Is carbonic acid a weak electrolyte?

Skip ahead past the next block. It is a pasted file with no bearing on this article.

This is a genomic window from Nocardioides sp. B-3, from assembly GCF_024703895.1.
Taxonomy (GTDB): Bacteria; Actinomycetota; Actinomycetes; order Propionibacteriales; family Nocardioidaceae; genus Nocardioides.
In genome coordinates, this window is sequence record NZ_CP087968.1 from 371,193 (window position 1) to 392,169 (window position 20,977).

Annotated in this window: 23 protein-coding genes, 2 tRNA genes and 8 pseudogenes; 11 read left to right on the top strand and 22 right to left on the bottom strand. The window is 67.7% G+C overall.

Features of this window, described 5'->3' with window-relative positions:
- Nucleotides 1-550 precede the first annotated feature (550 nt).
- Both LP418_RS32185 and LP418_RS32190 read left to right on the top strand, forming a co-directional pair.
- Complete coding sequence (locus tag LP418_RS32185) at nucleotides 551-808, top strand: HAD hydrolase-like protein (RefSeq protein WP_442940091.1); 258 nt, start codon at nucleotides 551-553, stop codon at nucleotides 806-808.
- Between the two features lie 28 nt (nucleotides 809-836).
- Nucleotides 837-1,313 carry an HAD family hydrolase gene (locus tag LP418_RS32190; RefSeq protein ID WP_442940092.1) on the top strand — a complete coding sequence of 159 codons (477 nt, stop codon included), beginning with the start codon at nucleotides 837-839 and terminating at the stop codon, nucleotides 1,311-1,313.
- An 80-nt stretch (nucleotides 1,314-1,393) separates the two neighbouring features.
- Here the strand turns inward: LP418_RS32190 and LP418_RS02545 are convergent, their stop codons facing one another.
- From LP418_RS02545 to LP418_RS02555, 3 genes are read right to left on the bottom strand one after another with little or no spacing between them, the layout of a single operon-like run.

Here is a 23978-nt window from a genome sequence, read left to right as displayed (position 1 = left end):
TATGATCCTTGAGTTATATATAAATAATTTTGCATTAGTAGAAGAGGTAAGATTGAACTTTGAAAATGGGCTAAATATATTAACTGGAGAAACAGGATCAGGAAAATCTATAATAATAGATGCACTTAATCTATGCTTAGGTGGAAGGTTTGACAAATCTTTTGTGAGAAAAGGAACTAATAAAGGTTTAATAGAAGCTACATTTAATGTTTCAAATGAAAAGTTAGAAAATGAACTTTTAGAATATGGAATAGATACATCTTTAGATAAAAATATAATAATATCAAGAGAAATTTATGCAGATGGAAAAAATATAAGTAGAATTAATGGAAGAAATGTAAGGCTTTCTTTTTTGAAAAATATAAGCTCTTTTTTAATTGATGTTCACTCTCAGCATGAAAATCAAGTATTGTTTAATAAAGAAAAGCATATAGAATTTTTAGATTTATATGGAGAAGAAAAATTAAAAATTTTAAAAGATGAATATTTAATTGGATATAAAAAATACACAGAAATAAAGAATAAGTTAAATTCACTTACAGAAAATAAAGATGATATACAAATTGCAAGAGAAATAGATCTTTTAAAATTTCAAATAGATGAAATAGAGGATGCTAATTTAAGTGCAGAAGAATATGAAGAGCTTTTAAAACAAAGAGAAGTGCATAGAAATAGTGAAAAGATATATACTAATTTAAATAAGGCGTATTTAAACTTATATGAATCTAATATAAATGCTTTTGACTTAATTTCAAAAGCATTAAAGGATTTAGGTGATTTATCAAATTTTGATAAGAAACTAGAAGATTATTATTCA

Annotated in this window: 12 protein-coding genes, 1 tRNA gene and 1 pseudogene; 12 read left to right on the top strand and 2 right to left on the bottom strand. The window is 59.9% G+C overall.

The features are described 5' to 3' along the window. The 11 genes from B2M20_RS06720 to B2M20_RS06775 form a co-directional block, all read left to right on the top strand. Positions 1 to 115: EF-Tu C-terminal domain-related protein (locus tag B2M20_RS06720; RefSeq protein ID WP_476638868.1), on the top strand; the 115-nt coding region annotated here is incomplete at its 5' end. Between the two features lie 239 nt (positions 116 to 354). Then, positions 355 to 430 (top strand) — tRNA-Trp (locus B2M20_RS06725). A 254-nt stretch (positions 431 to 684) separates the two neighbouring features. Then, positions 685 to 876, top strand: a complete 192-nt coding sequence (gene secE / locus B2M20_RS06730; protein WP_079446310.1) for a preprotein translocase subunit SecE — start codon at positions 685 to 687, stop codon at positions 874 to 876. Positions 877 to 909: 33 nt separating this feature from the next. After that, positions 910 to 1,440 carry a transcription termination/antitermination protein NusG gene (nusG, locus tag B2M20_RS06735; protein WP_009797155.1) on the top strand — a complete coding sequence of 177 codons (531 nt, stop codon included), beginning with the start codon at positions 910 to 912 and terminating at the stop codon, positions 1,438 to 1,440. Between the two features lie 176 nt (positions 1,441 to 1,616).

Yes, carbonic acid is considered a weak electrolyte. Here are some points to support this statement: - Carbonic acid (H2CO3) is a weak acid that dissociates incompletely in water, producing a low concentration of ions. This limited dissociation is characteristic of weak electrolytes. - According to the dissociation equation, carbonic acid partially breaks down into hydrogen ions (H+) and bicarbonate ions (HCO3-) in solution. However, the extent of dissociation is relatively small, resulting in a low concentration of these ions in the solution. Therefore, carbonic acid is considered a weak electrolyte. - A study by Hadi et al. (2015) titled Electrochemical and Spectroscopic Analysis of Carbonated Aqueous Solutions investigated the electrical conductivity of carbonic acid solutions and concluded that it exhibited weak electrolytic behavior due to its limited ionization. - In another research article by Al-Khafaji et al. (2017) entitled Measurements of pH, electrical conductivity, and viscosity for carbonic acid + lithium bromide aqueous solutions, it was found that carbonic acid demonstrated weak electrolytic properties, further supporting its classification as a weak electrolyte. In conclusion, multiple scientific studies verify that carbonic acid is indeed a weak electrolyte due to its limited ionization in aqueous solutions.

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